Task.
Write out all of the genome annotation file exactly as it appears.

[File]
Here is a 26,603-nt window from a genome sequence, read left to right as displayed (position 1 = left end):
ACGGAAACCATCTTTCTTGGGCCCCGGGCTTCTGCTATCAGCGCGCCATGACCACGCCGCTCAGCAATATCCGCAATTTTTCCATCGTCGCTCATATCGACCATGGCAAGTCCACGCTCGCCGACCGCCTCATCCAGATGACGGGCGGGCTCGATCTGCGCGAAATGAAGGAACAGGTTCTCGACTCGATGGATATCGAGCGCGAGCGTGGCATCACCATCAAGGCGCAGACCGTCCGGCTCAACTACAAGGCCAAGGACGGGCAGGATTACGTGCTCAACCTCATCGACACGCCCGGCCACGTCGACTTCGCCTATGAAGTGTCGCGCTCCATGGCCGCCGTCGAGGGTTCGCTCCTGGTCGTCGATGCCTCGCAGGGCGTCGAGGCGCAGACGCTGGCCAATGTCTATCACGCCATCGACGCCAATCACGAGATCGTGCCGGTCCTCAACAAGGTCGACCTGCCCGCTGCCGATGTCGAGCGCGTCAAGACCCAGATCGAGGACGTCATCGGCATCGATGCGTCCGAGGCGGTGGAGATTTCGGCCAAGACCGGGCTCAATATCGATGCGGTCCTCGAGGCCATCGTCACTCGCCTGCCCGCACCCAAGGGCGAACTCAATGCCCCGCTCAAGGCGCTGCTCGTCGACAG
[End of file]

Here is a 26,603-nt window from a genome sequence, read left to right as displayed (position 1 = left end):
ACGGAAACCATCTTTCTTGGGCCCCGGGCTTCTGCTATCAGCGCGCCATGACCACGCCGCTCAGCAATATCCGCAATTTTTCCATCGTCGCTCATATCGACCATGGCAAGTCCACGCTCGCCGACCGCCTCATCCAGATGACGGGCGGGCTCGATCTGCGCGAAATGAAGGAACAGGTTCTCGACTCGATGGATATCGAGCGCGAGCGTGGCATCACCATCAAGGCGCAGACCGTCCGGCTCAACTACAAGGCCAAGGACGGGCAGGATTACGTGCTCAACCTCATCGACACGCCCGGCCACGTCGACTTCGCCTATGAAGTGTCGCGCTCCATGGCCGCCGTCGAGGGTTCGCTCCTGGTCGTCGATGCCTCGCAGGGCGTCGAGGCGCAGACGCTGGCCAATGTCTATCACGCCATCGACGCCAATCACGAGATCGTGCCGGTCCTCAACAAGGTCGACCTGCCCGCTGCCGATGTCGAGCGCGTCAAGACCCAGATCGAGGACGTCATCGGCATCGATGCGTCCGAGGCGGTGGAGATTTCGGCCAAGACCGGGCTCAATATCGATGCGGTCCTCGAGGCCATCGTCACTCGCCTGCCCGCACCCAAGGGCGAACTCAATGCCCCGCTCAAGGCGCTGCTCGTCGACAG